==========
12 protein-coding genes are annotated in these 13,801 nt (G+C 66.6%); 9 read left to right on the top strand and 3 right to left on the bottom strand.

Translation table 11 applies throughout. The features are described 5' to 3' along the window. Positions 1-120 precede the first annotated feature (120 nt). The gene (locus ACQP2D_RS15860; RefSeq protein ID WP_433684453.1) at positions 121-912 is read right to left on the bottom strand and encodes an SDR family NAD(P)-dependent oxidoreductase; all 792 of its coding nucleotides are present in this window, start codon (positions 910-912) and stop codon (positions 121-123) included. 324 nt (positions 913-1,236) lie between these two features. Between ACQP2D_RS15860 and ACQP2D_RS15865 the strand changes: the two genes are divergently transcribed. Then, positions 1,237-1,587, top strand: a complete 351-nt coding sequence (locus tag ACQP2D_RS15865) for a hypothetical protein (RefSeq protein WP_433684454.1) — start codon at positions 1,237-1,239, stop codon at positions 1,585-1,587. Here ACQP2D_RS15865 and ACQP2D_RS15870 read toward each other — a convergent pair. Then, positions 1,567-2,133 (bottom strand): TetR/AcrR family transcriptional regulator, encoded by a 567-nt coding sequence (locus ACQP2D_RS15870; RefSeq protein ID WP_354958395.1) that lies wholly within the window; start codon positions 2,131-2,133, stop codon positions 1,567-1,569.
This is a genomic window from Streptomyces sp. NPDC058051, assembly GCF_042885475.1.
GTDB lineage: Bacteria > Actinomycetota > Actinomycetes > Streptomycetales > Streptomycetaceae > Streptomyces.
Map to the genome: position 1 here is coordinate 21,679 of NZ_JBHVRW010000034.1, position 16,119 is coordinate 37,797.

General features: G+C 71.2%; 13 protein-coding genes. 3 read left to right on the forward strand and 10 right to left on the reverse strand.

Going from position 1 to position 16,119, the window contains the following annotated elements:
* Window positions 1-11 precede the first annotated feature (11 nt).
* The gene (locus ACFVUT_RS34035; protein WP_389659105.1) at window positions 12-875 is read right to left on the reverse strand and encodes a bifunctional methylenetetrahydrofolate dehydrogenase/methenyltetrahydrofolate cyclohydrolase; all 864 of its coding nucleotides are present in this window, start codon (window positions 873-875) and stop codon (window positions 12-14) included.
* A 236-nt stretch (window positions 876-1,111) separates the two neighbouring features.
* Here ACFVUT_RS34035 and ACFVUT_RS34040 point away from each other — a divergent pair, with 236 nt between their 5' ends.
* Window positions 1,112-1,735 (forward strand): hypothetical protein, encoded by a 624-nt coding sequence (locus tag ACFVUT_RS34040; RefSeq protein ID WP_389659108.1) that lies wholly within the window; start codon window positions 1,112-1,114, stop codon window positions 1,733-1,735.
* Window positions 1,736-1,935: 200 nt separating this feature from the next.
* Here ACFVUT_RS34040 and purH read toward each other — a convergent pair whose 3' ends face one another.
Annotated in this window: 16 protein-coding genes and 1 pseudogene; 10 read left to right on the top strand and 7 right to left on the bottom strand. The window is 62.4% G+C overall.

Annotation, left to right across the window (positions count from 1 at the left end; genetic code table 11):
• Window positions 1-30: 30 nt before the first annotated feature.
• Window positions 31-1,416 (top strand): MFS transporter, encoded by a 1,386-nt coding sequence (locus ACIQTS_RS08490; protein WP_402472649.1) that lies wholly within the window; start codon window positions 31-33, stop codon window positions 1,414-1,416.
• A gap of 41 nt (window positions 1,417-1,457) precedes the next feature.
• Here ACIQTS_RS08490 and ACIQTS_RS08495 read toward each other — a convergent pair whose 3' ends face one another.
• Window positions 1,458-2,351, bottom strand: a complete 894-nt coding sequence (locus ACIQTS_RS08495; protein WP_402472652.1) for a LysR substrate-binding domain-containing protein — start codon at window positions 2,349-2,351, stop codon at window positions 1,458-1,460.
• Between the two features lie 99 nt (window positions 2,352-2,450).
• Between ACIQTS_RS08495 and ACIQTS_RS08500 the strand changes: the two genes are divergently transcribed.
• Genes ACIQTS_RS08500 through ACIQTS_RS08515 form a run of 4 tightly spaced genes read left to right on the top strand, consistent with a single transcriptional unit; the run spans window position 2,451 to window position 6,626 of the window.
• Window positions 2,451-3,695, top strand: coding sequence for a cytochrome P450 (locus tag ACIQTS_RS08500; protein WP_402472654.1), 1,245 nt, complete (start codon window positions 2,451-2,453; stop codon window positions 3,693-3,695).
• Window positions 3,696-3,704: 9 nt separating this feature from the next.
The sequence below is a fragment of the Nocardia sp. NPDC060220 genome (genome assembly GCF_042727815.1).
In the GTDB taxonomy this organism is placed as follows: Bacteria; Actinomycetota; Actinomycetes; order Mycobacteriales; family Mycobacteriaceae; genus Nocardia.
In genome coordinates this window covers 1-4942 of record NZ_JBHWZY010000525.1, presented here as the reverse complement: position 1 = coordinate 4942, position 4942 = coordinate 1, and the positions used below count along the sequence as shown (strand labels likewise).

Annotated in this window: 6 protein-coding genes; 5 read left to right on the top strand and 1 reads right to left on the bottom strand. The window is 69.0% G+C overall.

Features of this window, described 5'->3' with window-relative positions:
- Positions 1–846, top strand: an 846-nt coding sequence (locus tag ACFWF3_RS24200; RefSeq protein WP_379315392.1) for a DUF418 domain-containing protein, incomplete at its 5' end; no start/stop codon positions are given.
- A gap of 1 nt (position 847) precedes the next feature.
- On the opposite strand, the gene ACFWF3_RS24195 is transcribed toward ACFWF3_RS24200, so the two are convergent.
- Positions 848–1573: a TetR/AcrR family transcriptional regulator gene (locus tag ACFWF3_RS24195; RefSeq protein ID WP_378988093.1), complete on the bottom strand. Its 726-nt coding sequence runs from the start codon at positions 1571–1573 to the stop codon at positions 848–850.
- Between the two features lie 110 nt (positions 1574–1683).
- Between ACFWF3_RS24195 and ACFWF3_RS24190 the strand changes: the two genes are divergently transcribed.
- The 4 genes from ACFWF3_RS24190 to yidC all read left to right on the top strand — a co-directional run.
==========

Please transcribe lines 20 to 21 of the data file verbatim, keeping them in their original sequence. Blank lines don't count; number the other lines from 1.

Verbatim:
• Here ACIQTS_RS08490 and ACIQTS_RS08495 read toward each other — a convergent pair whose 3' ends face one another.
• Window positions 1,458-2,351, bottom strand: a complete 894-nt coding sequence (locus ACIQTS_RS08495; protein WP_402472652.1) for a LysR substrate-binding domain-containing protein — start codon at window positions 2,349-2,351, stop codon at window positions 1,458-1,460.